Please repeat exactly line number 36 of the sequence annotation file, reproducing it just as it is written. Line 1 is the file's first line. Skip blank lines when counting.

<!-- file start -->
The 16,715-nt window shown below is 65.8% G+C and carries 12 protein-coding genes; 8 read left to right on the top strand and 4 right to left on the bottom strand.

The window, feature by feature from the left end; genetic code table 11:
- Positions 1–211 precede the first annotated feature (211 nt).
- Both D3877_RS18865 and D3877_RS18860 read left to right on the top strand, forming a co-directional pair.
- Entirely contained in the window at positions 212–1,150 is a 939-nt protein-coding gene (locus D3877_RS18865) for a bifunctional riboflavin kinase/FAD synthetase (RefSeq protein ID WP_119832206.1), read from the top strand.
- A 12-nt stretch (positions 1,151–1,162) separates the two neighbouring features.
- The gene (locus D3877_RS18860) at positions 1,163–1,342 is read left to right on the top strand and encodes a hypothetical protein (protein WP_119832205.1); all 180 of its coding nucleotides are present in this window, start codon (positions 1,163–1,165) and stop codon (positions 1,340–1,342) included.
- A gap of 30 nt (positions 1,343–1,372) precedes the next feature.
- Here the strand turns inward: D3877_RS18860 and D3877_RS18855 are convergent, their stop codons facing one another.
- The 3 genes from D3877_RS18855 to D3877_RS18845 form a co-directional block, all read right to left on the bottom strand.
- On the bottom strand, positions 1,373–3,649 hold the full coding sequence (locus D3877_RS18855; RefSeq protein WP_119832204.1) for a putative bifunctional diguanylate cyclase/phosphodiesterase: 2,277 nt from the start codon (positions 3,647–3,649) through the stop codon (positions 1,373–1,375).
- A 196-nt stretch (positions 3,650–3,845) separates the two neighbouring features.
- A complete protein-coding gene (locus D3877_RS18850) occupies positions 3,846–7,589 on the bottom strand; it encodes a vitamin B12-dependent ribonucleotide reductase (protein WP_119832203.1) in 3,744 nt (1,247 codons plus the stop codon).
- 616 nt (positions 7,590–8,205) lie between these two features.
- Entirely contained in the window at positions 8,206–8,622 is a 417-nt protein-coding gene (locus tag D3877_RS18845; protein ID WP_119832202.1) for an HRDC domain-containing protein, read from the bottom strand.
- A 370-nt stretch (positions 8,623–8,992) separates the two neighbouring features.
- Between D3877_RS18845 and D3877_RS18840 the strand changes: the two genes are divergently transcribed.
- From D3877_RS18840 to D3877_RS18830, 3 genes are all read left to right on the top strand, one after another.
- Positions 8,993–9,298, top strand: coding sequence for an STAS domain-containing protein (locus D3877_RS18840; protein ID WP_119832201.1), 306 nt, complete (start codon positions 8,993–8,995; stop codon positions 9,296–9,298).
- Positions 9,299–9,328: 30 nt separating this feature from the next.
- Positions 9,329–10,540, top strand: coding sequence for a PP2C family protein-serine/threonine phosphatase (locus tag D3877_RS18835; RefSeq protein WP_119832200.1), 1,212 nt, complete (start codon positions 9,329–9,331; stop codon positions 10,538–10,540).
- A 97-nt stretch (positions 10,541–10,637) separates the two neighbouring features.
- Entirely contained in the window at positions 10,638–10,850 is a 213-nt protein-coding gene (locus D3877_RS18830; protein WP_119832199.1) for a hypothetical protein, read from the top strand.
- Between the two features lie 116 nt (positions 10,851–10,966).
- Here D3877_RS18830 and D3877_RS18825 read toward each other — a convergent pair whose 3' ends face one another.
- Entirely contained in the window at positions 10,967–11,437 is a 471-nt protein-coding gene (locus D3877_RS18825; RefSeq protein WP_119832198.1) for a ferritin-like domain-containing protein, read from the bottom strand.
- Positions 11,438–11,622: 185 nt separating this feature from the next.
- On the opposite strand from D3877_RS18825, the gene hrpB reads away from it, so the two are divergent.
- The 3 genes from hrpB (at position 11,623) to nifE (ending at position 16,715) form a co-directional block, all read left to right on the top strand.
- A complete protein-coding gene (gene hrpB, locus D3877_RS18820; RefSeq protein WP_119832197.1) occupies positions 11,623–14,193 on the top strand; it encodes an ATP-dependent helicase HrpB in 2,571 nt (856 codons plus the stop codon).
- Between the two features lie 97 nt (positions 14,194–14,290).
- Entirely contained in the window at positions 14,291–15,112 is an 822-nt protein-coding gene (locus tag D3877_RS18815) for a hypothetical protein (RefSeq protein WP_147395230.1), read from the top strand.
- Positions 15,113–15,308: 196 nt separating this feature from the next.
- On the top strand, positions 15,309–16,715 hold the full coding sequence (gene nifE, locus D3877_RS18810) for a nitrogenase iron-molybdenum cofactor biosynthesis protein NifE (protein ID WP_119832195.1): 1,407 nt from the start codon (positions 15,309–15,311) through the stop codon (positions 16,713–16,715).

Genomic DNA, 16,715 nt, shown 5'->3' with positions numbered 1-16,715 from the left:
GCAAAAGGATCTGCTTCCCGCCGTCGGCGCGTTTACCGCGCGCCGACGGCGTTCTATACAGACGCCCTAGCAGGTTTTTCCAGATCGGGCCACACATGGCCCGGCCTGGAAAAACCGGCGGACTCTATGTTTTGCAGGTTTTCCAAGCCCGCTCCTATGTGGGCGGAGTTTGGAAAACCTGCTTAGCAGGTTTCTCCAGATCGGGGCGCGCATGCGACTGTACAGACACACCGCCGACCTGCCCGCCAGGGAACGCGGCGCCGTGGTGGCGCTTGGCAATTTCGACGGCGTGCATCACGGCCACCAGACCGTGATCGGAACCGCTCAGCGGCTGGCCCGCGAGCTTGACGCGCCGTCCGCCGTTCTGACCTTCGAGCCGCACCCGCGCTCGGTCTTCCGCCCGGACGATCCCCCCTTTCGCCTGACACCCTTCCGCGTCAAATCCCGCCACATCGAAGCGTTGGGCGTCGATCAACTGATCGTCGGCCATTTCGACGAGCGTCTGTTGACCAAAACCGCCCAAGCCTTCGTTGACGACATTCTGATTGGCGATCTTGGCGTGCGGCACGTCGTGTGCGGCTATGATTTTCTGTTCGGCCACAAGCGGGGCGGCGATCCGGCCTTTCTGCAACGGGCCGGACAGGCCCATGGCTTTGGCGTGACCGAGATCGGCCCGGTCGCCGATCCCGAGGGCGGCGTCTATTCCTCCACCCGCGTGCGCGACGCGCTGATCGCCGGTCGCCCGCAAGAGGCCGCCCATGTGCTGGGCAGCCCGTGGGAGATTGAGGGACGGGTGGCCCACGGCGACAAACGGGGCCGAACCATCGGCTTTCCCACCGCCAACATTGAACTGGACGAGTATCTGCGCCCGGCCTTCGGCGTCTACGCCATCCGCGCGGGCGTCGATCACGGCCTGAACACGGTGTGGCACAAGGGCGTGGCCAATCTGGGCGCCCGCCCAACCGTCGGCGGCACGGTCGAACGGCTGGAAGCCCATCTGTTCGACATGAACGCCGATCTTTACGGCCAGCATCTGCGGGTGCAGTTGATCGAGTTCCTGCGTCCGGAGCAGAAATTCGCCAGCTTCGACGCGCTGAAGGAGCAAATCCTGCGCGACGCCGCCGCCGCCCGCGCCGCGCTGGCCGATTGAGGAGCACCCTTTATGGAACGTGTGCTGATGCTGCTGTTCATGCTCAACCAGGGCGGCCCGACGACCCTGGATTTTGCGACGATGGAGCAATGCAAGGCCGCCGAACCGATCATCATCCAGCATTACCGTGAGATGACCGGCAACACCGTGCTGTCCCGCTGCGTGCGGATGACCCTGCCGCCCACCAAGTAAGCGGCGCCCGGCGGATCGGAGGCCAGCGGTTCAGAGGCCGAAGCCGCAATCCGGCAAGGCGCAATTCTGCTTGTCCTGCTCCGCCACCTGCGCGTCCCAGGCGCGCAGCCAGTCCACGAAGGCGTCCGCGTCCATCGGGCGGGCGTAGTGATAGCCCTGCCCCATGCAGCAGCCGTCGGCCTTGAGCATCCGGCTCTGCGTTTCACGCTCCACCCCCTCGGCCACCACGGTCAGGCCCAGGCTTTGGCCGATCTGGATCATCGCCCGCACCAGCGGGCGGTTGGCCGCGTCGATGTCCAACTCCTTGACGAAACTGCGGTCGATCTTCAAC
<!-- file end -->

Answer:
GCAAAAGGATCTGCTTCCCGCCGTCGGCGCGTTTACCGCGCGCCGACGGCGTTCTATACAGACGCCCTAGCAGGTTTTTCCAGATCGGGCCACACATGGCCCGGCCTGGAAAAACCGGCGGACTCTATGTTTTGCAGGTTTTCCAAGCCCGCTCCTATGTGGGCGGAGTTTGGAAAACCTGCTTAGCAGGTTTCTCCAGATCGGGGCGCGCATGCGACTGTACAGACACACCGCCGACCTGCCCGCCAGGGAACGCGGCGCCGTGGTGGCGCTTGGCAATTTCGACGGCGTGCATCACGGCCACCAGACCGTGATCGGAACCGCTCAGCGGCTGGCCCGCGAGCTTGACGCGCCGTCCGCCGTTCTGACCTTCGAGCCGCACCCGCGCTCGGTCTTCCGCCCGGACGATCCCCCCTTTCGCCTGACACCCTTCCGCGTCAAATCCCGCCACATCGAAGCGTTGGGCGTCGATCAACTGATCGTCGGCCATTTCGACGAGCGTCTGTTGACCAAAACCGCCCAAGCCTTCGTTGACGACATTCTGATTGGCGATCTTGGCGTGCGGCACGTCGTGTGCGGCTATGATTTTCTGTTCGGCCACAAGCGGGGCGGCGATCCGGCCTTTCTGCAACGGGCCGGACAGGCCCATGGCTTTGGCGTGACCGAGATCGGCCCGGTCGCCGATCCCGAGGGCGGCGTCTATTCCTCCACCCGCGTGCGCGACGCGCTGATCGCCGGTCGCCCGCAAGAGGCCGCCCATGTGCTGGGCAGCCCGTGGGAGATTGAGGGACGGGTGGCCCACGGCGACAAACGGGGCCGAACCATCGGCTTTCCCACCGCCAACATTGAACTGGACGAGTATCTGCGCCCGGCCTTCGGCGTCTACGCCATCCGCGCGGGCGTCGATCACGGCCTGAACACGGTGTGGCACAAGGGCGTGGCCAATCTGGGCGCCCGCCCAACCGTCGGCGGCACGGTCGAACGGCTGGAAGCCCATCTGTTCGACATGAACGCCGATCTTTACGGCCAGCATCTGCGGGTGCAGTTGATCGAGTTCCTGCGTCCGGAGCAGAAATTCGCCAGCTTCGACGCGCTGAAGGAGCAAATCCTGCGCGACGCCGCCGCCGCCCGCGCCGCGCTGGCCGATTGAGGAGCACCCTTTATGGAACGTGTGCTGATGCTGCTGTTCATGCTCAACCAGGGCGGCCCGACGACCCTGGATTTTGCGACGATGGAGCAATGCAAGGCCGCCGAACCGATCATCATCCAGCATTACCGTGAGATGACCGGCAACACCGTGCTGTCCCGCTGCGTGCGGATGACCCTGCCGCCCACCAAGTAAGCGGCGCCCGGCGGATCGGAGGCCAGCGGTTCAGAGGCCGAAGCCGCAATCCGGCAAGGCGCAATTCTGCTTGTCCTGCTCCGCCACCTGCGCGTCCCAGGCGCGCAGCCAGTCCACGAAGGCGTCCGCGTCCATCGGGCGGGCGTAGTGATAGCCCTGCCCCATGCAGCAGCCGTCGGCCTTGAGCATCCGGCTCTGCGTTTCACGCTCCACCCCCTCGGCCACCACGGTCAGGCCCAGGCTTTGGCCGATCTGGATCATCGCCCGCACCAGCGGGCGGTTGGCCGCGTCGATGTCCAACTCCTTGACGAAACTGCGGTCGATCTTCAAC